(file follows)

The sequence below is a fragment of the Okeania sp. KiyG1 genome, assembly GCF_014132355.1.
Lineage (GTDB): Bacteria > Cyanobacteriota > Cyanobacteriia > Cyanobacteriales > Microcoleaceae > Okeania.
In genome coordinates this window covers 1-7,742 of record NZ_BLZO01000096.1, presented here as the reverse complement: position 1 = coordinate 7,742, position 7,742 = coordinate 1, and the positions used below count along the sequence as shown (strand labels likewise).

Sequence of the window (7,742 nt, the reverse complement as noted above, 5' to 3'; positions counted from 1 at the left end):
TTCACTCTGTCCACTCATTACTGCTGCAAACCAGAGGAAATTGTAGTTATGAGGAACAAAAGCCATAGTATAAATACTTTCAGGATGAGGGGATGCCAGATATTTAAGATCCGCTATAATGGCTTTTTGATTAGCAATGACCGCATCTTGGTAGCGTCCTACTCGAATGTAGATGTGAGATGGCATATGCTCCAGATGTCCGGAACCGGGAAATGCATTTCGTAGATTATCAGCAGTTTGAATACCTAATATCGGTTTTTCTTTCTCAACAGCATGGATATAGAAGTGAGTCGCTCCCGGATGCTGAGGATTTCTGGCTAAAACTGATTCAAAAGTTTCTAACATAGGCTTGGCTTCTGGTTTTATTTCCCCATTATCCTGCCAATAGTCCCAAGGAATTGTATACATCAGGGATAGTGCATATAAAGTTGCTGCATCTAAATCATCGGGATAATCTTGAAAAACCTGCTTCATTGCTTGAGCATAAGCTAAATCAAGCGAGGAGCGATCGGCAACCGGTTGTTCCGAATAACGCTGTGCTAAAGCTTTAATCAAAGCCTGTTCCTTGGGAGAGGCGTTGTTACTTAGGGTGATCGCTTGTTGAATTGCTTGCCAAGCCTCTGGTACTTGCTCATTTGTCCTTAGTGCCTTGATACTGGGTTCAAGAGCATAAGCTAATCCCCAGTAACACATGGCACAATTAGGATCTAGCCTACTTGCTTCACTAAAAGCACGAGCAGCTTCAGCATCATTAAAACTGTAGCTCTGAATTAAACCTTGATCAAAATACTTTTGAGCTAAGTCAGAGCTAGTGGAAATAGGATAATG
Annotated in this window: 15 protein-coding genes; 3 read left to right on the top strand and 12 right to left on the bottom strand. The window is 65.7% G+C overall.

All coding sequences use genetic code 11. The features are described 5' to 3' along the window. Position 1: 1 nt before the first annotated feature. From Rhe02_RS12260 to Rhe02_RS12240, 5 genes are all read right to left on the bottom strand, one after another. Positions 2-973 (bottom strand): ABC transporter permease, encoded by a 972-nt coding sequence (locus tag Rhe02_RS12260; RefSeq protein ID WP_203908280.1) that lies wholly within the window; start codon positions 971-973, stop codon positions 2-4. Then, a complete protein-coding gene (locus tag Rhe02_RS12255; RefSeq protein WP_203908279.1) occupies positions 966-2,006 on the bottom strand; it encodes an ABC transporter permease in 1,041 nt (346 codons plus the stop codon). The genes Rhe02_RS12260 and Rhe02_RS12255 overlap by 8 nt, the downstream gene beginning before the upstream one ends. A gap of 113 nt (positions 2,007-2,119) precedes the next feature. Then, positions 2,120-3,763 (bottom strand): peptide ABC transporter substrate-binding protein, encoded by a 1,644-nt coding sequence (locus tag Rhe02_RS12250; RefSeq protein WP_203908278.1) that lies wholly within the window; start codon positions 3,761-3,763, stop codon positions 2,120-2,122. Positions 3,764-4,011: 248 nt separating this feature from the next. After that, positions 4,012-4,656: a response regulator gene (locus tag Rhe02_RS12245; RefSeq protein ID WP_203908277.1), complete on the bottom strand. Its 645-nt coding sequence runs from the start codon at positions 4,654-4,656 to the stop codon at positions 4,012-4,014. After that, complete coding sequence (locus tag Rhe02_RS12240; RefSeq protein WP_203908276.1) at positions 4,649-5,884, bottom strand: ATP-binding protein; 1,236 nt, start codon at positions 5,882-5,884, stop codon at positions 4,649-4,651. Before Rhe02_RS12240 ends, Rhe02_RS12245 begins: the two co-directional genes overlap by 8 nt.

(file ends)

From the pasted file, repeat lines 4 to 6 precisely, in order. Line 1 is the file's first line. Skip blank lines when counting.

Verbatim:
Sequence of the window (7,742 nt, the reverse complement as noted above, 5' to 3'; positions counted from 1 at the left end):
TTCACTCTGTCCACTCATTACTGCTGCAAACCAGAGGAAATTGTAGTTATGAGGAACAAAAGCCATAGTATAAATACTTTCAGGATGAGGGGATGCCAGATATTTAAGATCCGCTATAATGGCTTTTTGATTAGCAATGACCGCATCTTGGTAGCGTCCTACTCGAATGTAGATGTGAGATGGCATATGCTCCAGATGTCCGGAACCGGGAAATGCATTTCGTAGATTATCAGCAGTTTGAATACCTAATATCGGTTTTTCTTTCTCAACAGCATGGATATAGAAGTGAGTCGCTCCCGGATGCTGAGGATTTCTGGCTAAAACTGATTCAAAAGTTTCTAACATAGGCTTGGCTTCTGGTTTTATTTCCCCATTATCCTGCCAATAGTCCCAAGGAATTGTATACATCAGGGATAGTGCATATAAAGTTGCTGCATCTAAATCATCGGGATAATCTTGAAAAACCTGCTTCATTGCTTGAGCATAAGCTAAATCAAGCGAGGAGCGATCGGCAACCGGTTGTTCCGAATAACGCTGTGCTAAAGCTTTAATCAAAGCCTGTTCCTTGGGAGAGGCGTTGTTACTTAGGGTGATCGCTTGTTGAATTGCTTGCCAAGCCTCTGGTACTTGCTCATTTGTCCTTAGTGCCTTGATACTGGGTTCAAGAGCATAAGCTAATCCCCAGTAACACATGGCACAATTAGGATCTAGCCTACTTGCTTCACTAAAAGCACGAGCAGCTTCAGCATCATTAAAACTGTAGCTCTGAATTAAACCTTGATCAAAATACTTTTGAGCTAAGTCAGAGCTAGTGGAAATAGGATAATG
Annotated in this window: 15 protein-coding genes; 3 read left to right on the top strand and 12 right to left on the bottom strand. The window is 65.7% G+C overall.